It’s become a sort of cliché in comments sections of websites like The Journal to say that Ireland needs a “new political party”. Yet there is often a lack of specificity as to what kind of new party would improve political life, when there is already a multiplicity of registered parties in the state. However, this recurring theme obviously reflects widespread disillusionment with the political system. It is a trend evident in many parts of Europe and should not be ignored. As such, it is worth reflecting on where openings exist for a new party in Ireland. Previous research for the Foundation for European Progressive Studies has identified several potential openings on the right of the spectrum: 1) parties espousing traditionalist conservative Catholic values; 2) a Eurosceptic party like UKIP or the 5-Star Movement in Italy; and 3) the “Populist Radical Right” (term borrowed from the Dutch political scientist, Cas Mudde) akin to the French Front National or the Sweden Democrats. It has also been suggested that there is space for a grouping to the left of the Labour Party for those who cannot stomach Sinn Féin or the Trotskyist left but that is beyond the scope of this article.
While the Reform Alliance possibly reflect the first trend, the National Independent Party (NIP), reported upon in the Irish Times this week, have their eye on the second and (to a lesser extent) third openings. They know what they don’t want, decrying the Euro, multiculturalism, immigration, austerity and lax banking regulation. Their Ireland South candidate for this year’s European elections says that they are neither right nor left nor centre “we are directly forward…we are liberterian [sic].” In fact, they are ideologically incoherent and self-contradictory. To oppose austerity is to favour the protection of the welfare state and to oppose lax banking regulation is to interfere with the markets, neither of which is especially libertarian. Still, the use of this language reflects the derivative nature of their narrative which is borrowed largely from UKIP.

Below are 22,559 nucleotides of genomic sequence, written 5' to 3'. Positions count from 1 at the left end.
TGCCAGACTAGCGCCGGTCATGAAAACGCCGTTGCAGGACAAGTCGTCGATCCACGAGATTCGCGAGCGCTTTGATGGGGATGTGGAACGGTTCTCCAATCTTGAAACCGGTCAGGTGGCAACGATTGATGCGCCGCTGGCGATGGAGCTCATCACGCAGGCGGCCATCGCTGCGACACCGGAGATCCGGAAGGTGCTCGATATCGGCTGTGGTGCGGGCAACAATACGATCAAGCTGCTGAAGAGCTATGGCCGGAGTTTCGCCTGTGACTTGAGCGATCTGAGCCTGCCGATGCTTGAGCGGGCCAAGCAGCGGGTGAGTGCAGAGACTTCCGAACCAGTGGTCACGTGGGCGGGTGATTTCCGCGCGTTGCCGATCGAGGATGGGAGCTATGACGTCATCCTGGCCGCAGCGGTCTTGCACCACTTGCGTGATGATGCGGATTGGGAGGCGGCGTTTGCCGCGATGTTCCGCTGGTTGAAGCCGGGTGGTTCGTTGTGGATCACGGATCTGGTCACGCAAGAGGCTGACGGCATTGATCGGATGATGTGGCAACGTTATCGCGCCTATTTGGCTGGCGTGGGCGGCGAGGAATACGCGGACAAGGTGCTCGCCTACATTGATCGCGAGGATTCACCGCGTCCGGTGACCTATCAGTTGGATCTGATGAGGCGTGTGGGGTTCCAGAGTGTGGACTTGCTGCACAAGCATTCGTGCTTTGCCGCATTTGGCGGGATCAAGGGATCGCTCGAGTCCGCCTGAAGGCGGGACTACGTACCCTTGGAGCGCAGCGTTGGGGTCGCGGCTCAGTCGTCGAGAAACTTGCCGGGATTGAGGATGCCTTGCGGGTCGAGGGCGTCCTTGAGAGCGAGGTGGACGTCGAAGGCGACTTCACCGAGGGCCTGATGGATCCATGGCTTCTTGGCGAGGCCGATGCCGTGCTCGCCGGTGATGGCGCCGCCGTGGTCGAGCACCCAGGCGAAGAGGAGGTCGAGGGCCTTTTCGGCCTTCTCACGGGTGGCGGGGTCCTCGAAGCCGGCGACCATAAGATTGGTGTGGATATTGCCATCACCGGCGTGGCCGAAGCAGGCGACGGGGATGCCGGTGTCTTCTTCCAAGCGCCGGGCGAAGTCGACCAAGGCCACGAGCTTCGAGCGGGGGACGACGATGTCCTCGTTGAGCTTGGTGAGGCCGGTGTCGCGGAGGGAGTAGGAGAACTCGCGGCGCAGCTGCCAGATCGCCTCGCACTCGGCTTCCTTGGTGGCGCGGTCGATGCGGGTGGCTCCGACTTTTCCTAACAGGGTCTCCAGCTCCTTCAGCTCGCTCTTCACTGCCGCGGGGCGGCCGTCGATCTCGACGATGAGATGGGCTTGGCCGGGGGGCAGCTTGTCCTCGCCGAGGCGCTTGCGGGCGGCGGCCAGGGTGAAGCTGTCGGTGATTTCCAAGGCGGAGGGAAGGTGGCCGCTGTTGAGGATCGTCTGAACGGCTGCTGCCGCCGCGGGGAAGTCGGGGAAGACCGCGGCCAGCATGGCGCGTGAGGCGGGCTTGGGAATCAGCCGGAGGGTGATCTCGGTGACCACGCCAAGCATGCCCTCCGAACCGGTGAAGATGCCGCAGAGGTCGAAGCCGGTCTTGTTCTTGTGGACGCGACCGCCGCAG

True to type, NIP offer simple answers to complex questions and negate the constitutional impediments to such simplicity. The political system will be saved from localism and parish-pump by reducing the number of TDs and increasing the size of constituencies. Their job creation strategy is based on leaving the Euro. Their social policy is an appeal to paranoid discourse about cultural dilution and the perils of immigration. Interestingly, their assertions come without any empirical evidence to substantiate their claims. The rest is rather vague, with aspirations towards a “free and mutual society”.
Should we be worried?
Depending on your worldview, many will be concerned about the impact of a party like NIP on the political system. Realistically, it will only have as much of an impact as we allow it. If other politicians begin to engage with this discourse on immigration and Europe, the salience of such issues will increase and the lowest common denominator becomes more normalised. Even this is a small victory for the xenophobic right.